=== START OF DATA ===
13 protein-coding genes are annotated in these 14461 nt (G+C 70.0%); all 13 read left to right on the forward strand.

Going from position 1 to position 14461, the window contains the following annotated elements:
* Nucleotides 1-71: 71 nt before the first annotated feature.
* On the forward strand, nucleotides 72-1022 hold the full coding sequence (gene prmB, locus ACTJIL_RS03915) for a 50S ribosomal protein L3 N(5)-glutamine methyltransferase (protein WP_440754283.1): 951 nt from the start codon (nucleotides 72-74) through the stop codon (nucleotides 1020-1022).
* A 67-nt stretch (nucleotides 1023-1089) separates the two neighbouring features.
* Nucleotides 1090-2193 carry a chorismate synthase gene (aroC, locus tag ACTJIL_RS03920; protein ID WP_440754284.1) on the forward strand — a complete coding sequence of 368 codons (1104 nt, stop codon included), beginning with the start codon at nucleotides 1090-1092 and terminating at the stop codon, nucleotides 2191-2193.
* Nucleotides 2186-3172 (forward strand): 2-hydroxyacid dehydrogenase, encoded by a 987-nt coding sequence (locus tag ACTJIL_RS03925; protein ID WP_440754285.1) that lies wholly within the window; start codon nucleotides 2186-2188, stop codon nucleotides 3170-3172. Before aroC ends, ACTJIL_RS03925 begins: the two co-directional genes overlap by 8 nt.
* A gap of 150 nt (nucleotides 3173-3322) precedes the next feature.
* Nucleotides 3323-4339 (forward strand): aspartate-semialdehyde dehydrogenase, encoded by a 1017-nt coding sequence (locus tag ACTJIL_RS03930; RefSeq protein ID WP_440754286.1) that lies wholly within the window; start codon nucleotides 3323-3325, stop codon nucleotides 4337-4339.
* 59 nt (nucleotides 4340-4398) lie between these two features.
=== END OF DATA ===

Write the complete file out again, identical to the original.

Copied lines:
13 protein-coding genes are annotated in these 14461 nt (G+C 70.0%); all 13 read left to right on the forward strand.

Going from position 1 to position 14461, the window contains the following annotated elements:
* Nucleotides 1-71: 71 nt before the first annotated feature.
* On the forward strand, nucleotides 72-1022 hold the full coding sequence (gene prmB, locus ACTJIL_RS03915) for a 50S ribosomal protein L3 N(5)-glutamine methyltransferase (protein WP_440754283.1): 951 nt from the start codon (nucleotides 72-74) through the stop codon (nucleotides 1020-1022).
* A 67-nt stretch (nucleotides 1023-1089) separates the two neighbouring features.
* Nucleotides 1090-2193 carry a chorismate synthase gene (aroC, locus tag ACTJIL_RS03920; protein ID WP_440754284.1) on the forward strand — a complete coding sequence of 368 codons (1104 nt, stop codon included), beginning with the start codon at nucleotides 1090-1092 and terminating at the stop codon, nucleotides 2191-2193.
* Nucleotides 2186-3172 (forward strand): 2-hydroxyacid dehydrogenase, encoded by a 987-nt coding sequence (locus tag ACTJIL_RS03925; protein ID WP_440754285.1) that lies wholly within the window; start codon nucleotides 2186-2188, stop codon nucleotides 3170-3172. Before aroC ends, ACTJIL_RS03925 begins: the two co-directional genes overlap by 8 nt.
* A gap of 150 nt (nucleotides 3173-3322) precedes the next feature.
* Nucleotides 3323-4339 (forward strand): aspartate-semialdehyde dehydrogenase, encoded by a 1017-nt coding sequence (locus tag ACTJIL_RS03930; RefSeq protein ID WP_440754286.1) that lies wholly within the window; start codon nucleotides 3323-3325, stop codon nucleotides 4337-4339.
* 59 nt (nucleotides 4340-4398) lie between these two features.